Back to top
The Wellington Declaration was the collective wisdom of 67 organisations, alongside people who use drugs, affected family and whānau, Māori and Pacific people, young people, educators, health professionals and community advocates. The Drug Foundation convened the group over two days in 2013 to collaboratively develop a document to contribute to the refresh of the National Drug Policy.
The Declaration was developed through a consensus process with a strong emphasis on evidence-based solutions and finding common ground on important issues. It prioritised rebalancing the three pillars of New Zealand’s drug policy - demand reduction, harm reduction and supply control - towards a health and social approach. The people at the summit committed themselves to working together, and with the government, to tackle New Zealand’s drug issues; advocating for humane, just and effective responses to reduce drug-related harm.
The Declaration has four key planks:
The signatories to the Declaration agreed that the primary goal of our national drug policy should be the reduction of drug-related harm. They agreed this would be best achieved by approaching drug use and harm as a health and social issue, and that this requires legislative change.
A health-focused approach should promote and protect the health and well-being of everyone, and be responsive to the particular needs of individuals, families/whānau and communities. It should address drug use and harm within its social, cultural and economic context; including inequality and social exclusion. Essential to this is developing a culture that encourages recovery and eliminates stigma.
The signatories called for the outdated Misuse of Drugs Act 1975 to be replaced in line with the 2011 Law Commission Report. This includes replacing criminal charges for possession or social supply of an illegal drug with a cautioning scheme; classifying drugs based on risk of harm; and removing barriers to extending harm reduction.
Signatories to the Wellington Declaration agreed that prevention and early intervention is effective in minimising future harm. Drug harm minimisation activities should be restorative rather than punitive, and it should be a priority to keep young people in school. Drug harm minimisation resources should be developed to support consistent teaching of a nation-wide school curriculum, based on best practice and evidence-based programmes. Support for educators and relevant personnel should be established to ensure staff have appropriate skills and assistance to identify and work with people who use drugs.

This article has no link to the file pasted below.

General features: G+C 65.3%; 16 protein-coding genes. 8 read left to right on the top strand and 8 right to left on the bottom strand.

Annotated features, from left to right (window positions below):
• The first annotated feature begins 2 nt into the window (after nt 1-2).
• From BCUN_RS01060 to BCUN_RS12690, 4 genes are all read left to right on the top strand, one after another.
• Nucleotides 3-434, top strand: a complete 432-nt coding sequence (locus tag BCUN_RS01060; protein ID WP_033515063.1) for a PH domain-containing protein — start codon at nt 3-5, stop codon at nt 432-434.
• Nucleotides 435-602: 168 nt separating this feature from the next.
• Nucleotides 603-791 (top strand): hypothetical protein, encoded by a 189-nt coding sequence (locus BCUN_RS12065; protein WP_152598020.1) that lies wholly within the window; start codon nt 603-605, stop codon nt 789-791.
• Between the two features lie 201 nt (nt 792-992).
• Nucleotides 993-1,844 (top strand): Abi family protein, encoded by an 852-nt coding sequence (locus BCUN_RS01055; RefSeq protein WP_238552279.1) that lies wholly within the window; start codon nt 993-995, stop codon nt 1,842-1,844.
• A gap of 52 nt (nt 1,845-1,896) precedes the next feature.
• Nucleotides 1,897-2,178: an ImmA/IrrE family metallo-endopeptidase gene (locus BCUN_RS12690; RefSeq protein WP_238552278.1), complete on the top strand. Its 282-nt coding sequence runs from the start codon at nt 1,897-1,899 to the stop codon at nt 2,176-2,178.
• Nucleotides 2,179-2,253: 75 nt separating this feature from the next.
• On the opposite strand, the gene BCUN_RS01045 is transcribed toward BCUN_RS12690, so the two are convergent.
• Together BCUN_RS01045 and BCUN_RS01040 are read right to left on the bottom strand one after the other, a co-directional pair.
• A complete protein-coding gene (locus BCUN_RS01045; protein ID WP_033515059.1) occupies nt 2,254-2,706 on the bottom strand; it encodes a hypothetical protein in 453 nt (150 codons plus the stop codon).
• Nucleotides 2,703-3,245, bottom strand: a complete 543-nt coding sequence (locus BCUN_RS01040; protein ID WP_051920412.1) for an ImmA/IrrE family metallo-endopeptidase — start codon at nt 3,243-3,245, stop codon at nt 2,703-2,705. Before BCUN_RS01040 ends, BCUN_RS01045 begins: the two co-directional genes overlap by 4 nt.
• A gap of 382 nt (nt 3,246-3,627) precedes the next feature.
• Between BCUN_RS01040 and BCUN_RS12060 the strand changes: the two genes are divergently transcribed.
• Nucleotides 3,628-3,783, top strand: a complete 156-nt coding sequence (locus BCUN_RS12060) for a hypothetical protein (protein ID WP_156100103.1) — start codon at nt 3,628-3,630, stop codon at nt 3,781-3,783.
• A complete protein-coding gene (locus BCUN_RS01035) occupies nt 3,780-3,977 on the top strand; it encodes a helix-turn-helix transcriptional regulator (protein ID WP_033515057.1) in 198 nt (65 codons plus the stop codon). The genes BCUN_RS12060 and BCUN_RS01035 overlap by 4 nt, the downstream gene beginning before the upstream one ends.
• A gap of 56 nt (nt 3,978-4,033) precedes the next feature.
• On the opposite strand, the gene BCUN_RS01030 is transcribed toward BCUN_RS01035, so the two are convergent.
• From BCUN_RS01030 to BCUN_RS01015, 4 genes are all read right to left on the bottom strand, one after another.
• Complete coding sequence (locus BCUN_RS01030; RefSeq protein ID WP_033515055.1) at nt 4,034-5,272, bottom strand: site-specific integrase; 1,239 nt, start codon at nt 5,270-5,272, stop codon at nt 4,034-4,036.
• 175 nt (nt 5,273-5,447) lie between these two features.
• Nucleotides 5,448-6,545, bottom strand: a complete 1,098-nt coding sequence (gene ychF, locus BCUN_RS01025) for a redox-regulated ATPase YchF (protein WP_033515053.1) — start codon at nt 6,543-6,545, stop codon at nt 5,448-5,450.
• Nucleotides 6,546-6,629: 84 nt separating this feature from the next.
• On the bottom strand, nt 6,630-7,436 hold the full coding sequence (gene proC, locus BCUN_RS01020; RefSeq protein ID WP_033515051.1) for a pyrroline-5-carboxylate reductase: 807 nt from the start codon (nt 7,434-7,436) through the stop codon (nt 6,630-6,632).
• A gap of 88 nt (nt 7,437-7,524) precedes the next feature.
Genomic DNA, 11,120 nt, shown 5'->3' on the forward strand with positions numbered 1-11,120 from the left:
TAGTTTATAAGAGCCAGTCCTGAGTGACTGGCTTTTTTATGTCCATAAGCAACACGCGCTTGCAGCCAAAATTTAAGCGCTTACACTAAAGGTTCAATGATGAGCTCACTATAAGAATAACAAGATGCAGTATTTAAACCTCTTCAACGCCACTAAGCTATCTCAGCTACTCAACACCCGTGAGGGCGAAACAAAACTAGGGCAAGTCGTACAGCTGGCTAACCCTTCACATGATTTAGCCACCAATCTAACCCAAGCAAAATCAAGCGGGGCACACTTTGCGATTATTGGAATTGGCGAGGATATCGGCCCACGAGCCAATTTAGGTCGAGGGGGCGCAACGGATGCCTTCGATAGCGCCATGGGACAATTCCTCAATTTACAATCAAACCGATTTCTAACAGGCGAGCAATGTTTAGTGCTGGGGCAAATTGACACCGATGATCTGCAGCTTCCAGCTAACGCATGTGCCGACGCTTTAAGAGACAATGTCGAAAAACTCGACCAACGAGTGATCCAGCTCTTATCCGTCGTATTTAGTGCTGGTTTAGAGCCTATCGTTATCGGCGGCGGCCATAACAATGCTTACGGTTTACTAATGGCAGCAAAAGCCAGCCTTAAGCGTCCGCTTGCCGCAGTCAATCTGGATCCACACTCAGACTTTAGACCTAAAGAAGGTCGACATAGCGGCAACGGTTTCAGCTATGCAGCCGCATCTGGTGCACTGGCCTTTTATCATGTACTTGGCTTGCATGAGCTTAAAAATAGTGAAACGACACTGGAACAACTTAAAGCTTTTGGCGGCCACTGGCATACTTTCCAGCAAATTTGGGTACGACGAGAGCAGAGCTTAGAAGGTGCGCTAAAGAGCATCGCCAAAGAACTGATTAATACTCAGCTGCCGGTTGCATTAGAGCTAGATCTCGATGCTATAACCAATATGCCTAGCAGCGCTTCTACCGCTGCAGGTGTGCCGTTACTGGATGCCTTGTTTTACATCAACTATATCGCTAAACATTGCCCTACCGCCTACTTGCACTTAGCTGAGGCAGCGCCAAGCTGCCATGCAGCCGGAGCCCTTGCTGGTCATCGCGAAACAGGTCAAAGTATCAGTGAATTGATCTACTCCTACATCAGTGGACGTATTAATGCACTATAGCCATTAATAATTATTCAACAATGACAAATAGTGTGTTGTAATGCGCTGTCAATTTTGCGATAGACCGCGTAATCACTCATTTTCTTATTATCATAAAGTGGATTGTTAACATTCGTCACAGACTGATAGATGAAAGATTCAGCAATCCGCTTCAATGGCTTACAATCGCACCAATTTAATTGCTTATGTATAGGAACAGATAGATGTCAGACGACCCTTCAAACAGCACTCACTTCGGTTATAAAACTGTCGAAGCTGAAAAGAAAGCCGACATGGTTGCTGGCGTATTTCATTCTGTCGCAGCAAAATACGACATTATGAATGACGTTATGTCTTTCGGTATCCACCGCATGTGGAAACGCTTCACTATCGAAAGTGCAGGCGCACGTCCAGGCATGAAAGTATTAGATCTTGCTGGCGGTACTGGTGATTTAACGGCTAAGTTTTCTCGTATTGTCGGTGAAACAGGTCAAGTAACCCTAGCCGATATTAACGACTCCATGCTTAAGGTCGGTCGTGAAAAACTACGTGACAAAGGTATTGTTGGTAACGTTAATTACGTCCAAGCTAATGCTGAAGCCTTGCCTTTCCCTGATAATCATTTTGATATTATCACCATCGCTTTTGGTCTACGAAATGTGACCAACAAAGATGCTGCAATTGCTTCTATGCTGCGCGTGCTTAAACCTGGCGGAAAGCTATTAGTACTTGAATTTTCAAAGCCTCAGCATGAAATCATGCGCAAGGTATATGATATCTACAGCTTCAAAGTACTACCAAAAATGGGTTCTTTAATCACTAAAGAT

Prevention efforts should extend beyond schools and should include funding community activities and action. Groups with high risk of drug related harm should be prioritised for these efforts.
The monitoring and reporting of prescription drugs should be significantly improved, to minimise the potential for their misuse. This includes improving systems around the disposal of medications.
Harm reduction includes a range of interventions and these should be extended beyond what is currently available. The Needle Exchange Programme services should be scaled up nationally, increasing the availability of equipment and accessibility of outlets/services.
Programmes for non-intravenous drug use should be investigated and provided, including drug checking and the provision of information around safer consumption techniques. The Declaration also noted that the criminalisation of drugs and public attitudes to people who use drugs are barriers to the provision and extension of effective harm reduction services.
The Declaration promotes the understanding that recovery is a process, not a single event, and may take time to achieve and effort to maintain. It was agreed that a destigmatisation campaign is necessary to reduce negative public assumptions about people who use, or who are in recovery.
A population health-based programme of screening, brief intervention and referral to treatment should be implemented in primary care and other appropriate settings (e.g. mental health settings), and adequate funding and resources should be allocated to sustain these services.
Download the full Wellington Declaration